I have been living full time in a 2008 Monte Vista 5th Wheel RV with four slide outs.

        I like the accordion shades…but…it is time to add some insulation to these windows. Some of these windows already have Velcro inside the cornices. I’m thinking sheers over the accordion shades. Then panels with thermal backing, and your description of the Insul-Bright sounds like exactly what I need at the door window.

        Your suggestions have several Ideas…

        Totally agree, ugly decor. Thank you for sharing your experience…

  • We actually have pleated shades but I need something to insulate under and I think your insol-bright with dots would be perfect. Thanks for the idea.

  • Which side of the insul bright goes against the window to keep heat out? Do you reverse the insul bright to keep heat in? Thanks!

  • I’m new at this, but the first thing I did was rip the curtains off, ugly and covered too much window area and provided NO insulation. Thanks so for the tips!!

  • I travel with fabric glue that comes in handy for many things, including getting velcro to stick to walls (vs staples). But when traveling, we all have to do what we have to do. As you also like to quilt, don’t forget you can also create cute wallhanging quilts (or quilt tops) for window coverings too!


  • Hi there! We’ll be travelling allover the country this coming year in our travel trailer. I really like your insul-bright ideas, but was wondering if you ever experienced condensation on the insides of the windows. Did you use them in more humid environments, or just the desert?

    • We did have condensation on the windows when it was very cold outside and the furnace was running. During those times we left a window cracked, and it helped a lot.

  • Thank you for your great post! I love your no nonsense approach. I have a 15′ travel trailer that my hubby, myself and two dogs will soon be living in full-time. I was looking for ideas on insulating the windows and came across your site. I was wondering if insulbrite was effective and you’ve answered my question, thanks. In case you’re curious, I’ve remodeled out camper, and managed to fit a washing machine and dishwasher in our tiny house on wheels, I’d love to hear what you think!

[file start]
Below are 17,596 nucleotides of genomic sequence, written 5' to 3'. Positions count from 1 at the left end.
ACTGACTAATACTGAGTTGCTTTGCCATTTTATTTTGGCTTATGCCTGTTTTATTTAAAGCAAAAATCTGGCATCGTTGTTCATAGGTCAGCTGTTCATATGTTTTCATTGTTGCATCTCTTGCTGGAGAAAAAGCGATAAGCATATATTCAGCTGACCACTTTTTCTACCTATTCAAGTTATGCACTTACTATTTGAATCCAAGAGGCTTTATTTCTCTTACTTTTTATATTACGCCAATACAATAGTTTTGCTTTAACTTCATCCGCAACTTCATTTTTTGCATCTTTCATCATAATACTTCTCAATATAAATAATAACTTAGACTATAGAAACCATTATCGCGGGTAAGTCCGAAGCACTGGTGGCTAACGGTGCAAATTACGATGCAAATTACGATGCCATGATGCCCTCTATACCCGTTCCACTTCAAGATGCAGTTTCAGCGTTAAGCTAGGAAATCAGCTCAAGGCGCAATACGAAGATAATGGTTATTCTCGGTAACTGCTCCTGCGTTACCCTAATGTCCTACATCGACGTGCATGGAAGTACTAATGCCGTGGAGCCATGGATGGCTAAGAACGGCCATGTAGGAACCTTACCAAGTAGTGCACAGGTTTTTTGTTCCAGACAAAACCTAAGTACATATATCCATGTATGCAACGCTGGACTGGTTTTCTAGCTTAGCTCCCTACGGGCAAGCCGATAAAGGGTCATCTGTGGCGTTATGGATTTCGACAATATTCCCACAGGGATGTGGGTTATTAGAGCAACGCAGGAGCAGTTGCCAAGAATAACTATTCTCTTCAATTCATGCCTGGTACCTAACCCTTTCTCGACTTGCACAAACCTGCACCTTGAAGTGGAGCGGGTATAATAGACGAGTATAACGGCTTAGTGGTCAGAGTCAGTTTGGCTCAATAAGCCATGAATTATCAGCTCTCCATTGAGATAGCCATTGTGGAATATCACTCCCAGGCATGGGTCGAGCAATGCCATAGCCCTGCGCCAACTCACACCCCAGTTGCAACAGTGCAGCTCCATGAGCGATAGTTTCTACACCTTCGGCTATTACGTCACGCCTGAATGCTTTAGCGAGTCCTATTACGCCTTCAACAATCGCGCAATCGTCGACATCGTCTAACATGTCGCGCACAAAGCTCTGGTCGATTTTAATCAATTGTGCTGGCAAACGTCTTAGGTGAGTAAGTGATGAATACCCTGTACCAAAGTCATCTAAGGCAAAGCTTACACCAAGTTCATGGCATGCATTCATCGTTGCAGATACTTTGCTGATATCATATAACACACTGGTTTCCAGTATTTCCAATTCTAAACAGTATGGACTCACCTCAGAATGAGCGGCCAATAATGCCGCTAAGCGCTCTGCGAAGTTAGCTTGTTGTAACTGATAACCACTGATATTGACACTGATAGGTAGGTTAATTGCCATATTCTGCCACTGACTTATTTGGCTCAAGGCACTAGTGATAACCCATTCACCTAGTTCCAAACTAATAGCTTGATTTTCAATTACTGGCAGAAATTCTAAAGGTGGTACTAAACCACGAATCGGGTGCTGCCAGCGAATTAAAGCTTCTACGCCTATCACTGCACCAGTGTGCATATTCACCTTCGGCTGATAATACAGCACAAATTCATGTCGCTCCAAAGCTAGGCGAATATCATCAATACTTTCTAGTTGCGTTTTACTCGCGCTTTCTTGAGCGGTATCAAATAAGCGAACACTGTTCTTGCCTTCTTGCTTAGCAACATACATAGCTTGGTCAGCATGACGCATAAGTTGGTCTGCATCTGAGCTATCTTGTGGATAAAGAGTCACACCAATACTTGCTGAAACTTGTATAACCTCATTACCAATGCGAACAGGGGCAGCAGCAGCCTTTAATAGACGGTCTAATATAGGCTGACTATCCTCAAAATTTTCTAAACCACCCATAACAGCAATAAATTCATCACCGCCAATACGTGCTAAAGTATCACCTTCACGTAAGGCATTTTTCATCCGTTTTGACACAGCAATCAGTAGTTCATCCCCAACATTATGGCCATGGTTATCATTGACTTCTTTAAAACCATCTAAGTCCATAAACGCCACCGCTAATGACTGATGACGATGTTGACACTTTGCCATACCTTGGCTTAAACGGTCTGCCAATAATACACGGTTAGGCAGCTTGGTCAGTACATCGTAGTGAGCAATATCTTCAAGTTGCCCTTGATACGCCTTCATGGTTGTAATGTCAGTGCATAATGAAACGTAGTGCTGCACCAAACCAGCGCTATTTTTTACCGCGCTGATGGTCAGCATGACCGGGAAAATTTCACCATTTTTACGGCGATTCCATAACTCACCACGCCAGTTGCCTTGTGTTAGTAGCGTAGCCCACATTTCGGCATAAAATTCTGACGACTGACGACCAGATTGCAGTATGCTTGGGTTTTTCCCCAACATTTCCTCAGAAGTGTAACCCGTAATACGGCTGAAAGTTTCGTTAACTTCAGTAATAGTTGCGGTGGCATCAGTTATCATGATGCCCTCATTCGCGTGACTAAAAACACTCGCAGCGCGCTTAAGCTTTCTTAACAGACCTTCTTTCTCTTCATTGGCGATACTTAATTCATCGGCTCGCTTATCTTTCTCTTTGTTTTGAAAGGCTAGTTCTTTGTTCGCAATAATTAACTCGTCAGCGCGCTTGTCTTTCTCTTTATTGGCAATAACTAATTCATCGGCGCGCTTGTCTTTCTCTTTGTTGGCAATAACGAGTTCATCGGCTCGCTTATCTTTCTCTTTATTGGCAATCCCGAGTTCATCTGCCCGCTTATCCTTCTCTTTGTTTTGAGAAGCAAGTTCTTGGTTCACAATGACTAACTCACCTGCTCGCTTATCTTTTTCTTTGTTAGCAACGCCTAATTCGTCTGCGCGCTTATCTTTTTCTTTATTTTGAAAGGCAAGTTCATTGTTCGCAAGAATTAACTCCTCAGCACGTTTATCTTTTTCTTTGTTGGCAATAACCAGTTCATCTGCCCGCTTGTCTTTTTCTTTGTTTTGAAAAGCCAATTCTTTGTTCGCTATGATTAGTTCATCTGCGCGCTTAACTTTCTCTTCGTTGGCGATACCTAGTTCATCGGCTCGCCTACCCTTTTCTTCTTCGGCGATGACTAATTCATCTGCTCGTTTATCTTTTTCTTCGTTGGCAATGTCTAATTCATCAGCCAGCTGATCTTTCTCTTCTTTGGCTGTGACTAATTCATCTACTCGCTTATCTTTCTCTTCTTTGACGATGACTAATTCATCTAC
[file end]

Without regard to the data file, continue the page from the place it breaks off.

• Thanks for the great ideas. My Shasta trailer is small but has lots of windows. The old drapes fell apart when I washed them. I have fabric for the windows but the original drapes were gathered on the rod. Is Insul Bright too thick to gather? Would it protect my inside fabric? Does it last in the sun?

    Thanks so much for helping with suggestions.


    • Insul Bright is pretty thick, so it probably won’t gather much. It will protect the inside fabric and last in the sun perfectly.

    • Oh, yes! Insulation over the windows helped a great deal while we were parked in the snow. It lessons the amount of condensation too.

  • I recently purchased a 99 Solaris Sunliner, 21′ long, to living in. The curtains, blinds, and boxes at the top of the windows are hideous. I am not super crafty, but working on it. Do all 3 layers need to be replaced or can your idea work for this as well?

    • Hi Julie! Congrats on your new purchase. You could place the Velcro under the box, which would be a cleaner look than mine. I’ve seen where some folks have recovered the boxes, but I’ve never tried it. If the blinds are in good shape, you could even leave those, then Velcro the coverings on when you are parked in extreme hot or cold weather. The awesome part of using Velcro is that they can be easily removed or put on. The more layers the better for temperature control. Just cover up the ugly 🙂

  • My wife made something similar for me and my truck windows. She made a template the shape of the windows, then quilted some fabric together. Then I picked up some small magnets from an auto store. She then made some small pockets to attach the magnets around the fabric covers. So when we stop I put the covers up in the windows. Keeps the sun and prying eyes out. Keeps the cab cooler if sittting in the sun also.